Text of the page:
USC GamePipe Demo Day Part 2: Portable Games

By BlueZeroBlueZero
18 May 2011 20:52


Discover the newest mobile and Xbox 360 Kinect game development from the Spring 2011 USC GamePipe Demo Day. This is the second part of the event coverage and includes all games shown after the catered lunch as well as Dance Pad. Most of the Kinect presentations are in the first part while there are a few in this collection. A lowered disco ball means it’s time to dance:

Dance Pad


Dance Pad was demoed before the lunch break but it makes more sense to include it with the other mobile/portable games. The team summoned the mighty disco ball from the ceiling and bathed the auditorium with music and spinning lights. The main speaker for the team came out dressed up in a light blue tuxedo reminiscent of the disco era and really captured people’s attention.

The premise of Dance Pad is to use your fingers to “walk” the dance floor of the iPad while following the step bubbles ala Elite Beat Agents. You use your index finger as the left “foot” and your middle finger as the right “foot.” The game signals each finger by using a blue circle for index and a purple circle for the middle finger. Yes, it is possible to cheat by using a different finger but the game is more fun when you feel like your two fingers are dancing. The team said the game was inspired by YouTube videos of people using their fingers to mimic popular dance moves like moonwalking and breakdancing.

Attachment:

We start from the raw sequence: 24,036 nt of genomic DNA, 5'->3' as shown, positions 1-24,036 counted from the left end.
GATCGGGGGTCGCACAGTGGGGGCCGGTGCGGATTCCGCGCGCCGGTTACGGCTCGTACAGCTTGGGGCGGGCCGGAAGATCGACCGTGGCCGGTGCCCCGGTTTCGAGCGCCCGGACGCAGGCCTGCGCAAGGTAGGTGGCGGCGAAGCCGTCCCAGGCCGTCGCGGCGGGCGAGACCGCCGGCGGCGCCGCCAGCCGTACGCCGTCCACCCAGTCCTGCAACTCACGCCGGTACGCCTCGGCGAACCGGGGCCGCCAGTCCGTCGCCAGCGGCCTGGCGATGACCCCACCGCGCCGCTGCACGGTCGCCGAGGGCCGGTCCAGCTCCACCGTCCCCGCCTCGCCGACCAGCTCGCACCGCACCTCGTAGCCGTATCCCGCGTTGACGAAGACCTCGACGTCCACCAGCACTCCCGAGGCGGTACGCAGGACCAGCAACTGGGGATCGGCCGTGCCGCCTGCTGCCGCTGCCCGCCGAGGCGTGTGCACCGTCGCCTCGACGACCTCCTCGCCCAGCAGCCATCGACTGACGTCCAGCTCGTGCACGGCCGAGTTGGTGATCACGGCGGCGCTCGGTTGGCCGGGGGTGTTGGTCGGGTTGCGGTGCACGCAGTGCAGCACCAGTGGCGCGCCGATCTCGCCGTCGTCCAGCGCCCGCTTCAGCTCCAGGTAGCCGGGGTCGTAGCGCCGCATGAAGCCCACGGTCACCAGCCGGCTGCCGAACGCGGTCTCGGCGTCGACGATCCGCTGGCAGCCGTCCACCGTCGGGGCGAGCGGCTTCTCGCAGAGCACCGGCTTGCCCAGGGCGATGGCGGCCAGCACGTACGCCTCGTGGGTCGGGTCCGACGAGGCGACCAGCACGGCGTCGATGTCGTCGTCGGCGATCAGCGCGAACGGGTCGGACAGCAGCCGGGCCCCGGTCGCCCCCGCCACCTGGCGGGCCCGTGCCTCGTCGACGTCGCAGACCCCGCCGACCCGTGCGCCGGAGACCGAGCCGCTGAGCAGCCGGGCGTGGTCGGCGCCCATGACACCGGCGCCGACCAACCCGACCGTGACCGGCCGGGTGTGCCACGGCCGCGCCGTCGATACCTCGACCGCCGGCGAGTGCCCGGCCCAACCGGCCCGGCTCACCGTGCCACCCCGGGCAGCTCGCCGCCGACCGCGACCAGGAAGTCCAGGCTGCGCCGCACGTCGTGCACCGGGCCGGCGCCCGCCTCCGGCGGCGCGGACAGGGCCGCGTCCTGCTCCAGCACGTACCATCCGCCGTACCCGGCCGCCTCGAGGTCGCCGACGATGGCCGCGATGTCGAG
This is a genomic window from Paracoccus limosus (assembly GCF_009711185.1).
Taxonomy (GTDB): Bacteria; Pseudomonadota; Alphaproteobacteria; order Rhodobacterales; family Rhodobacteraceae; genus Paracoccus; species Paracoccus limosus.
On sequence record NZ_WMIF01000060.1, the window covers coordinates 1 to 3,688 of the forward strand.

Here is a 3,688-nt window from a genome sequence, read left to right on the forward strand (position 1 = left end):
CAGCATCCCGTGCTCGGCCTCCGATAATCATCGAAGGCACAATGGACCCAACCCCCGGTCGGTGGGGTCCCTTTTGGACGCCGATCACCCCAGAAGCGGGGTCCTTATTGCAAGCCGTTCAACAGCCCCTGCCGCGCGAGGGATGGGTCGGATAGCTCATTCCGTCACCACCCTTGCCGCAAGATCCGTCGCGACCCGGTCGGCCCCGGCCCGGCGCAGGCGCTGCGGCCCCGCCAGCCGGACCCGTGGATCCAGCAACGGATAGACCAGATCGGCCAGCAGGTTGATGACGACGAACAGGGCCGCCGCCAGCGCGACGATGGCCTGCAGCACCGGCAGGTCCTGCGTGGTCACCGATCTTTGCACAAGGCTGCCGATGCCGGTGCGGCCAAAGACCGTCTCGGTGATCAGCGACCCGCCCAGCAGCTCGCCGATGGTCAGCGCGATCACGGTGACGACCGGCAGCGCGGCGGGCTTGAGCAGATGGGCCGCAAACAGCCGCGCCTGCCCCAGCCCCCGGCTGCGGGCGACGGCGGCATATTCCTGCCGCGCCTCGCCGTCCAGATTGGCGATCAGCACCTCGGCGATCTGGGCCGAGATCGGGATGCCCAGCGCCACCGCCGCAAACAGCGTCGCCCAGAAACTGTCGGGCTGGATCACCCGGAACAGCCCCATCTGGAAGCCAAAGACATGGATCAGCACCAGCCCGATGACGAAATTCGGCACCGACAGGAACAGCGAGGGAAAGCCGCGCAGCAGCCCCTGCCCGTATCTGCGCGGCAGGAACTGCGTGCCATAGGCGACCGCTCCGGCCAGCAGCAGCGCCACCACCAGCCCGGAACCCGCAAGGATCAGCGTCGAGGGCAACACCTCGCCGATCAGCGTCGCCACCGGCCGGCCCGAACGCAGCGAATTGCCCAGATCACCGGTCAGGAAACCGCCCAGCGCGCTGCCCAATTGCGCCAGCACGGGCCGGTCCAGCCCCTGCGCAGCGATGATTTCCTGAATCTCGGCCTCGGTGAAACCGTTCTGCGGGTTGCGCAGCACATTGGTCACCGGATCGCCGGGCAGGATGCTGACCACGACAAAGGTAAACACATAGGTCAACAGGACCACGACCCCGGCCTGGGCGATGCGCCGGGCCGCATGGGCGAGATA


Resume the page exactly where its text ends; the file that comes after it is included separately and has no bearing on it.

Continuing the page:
The team showed off the three different modes lives: Play, Watch, Create. “Play” is the main mode where you can play the story with up to 2 people at once. “Create” allows the player to create their own dance moves by touching the screen with their fingers. There are advanced features like a level editor and head-to-head competition where one person has to re-create the other players moves. You can choose to publish the levels and/or record footage to upload to YouTube. The “Watch” menu allows you to look at posted videos on YouTube of people showing off their impressive skills on different levels.

In the “Create” mode, two Dance Pad team members competed against each other by creating their own dance steps by using just their fingers. Each round alternated the creator but both people had to be able to do the routine to prevent someone from going crazy with impossible moves. The “Create” editor allows for full recording and fine tuning of step types to make more choreographed moves.


  • One of the most “ready to sell” and complete games shown off
  • Excellent menu design and overall sense of style
  • Afro disco man is cool
  • Level editor is advanced enough to give extensive replay value
  • Ability to upload user created content to YouTube from within game

Room for Improvement

  • Each single player level was shorter than I expected.
  • The dance steps after a hold title were difficult to see when blocked by my hand
  • Ability to import own music for local only custom created dance routines

The game package overall is impressive and should be able to sell well on iPad. The team is developing achievements and will have to decide how they want to proceed with Dance Pad.

Immersive Game Development Class for Kinect

Michael Zyda introduced the three Kinect groups who had very limited development times to create a functioning game. Therefore it's not right to critique their work in a similar format as above:

Air Hockey

What you would expect from normal ice hockey except the controls are motion controlled. The team member used his right fisted hand to control the paddle and knock around the puck. There seemed to be some input lag from when he moved his hand and where the puck moved. The team had developed a really good AI player who did an excellent job of protecting his scoring area. Like real life, the person ended up scoring more on himself than by the AI.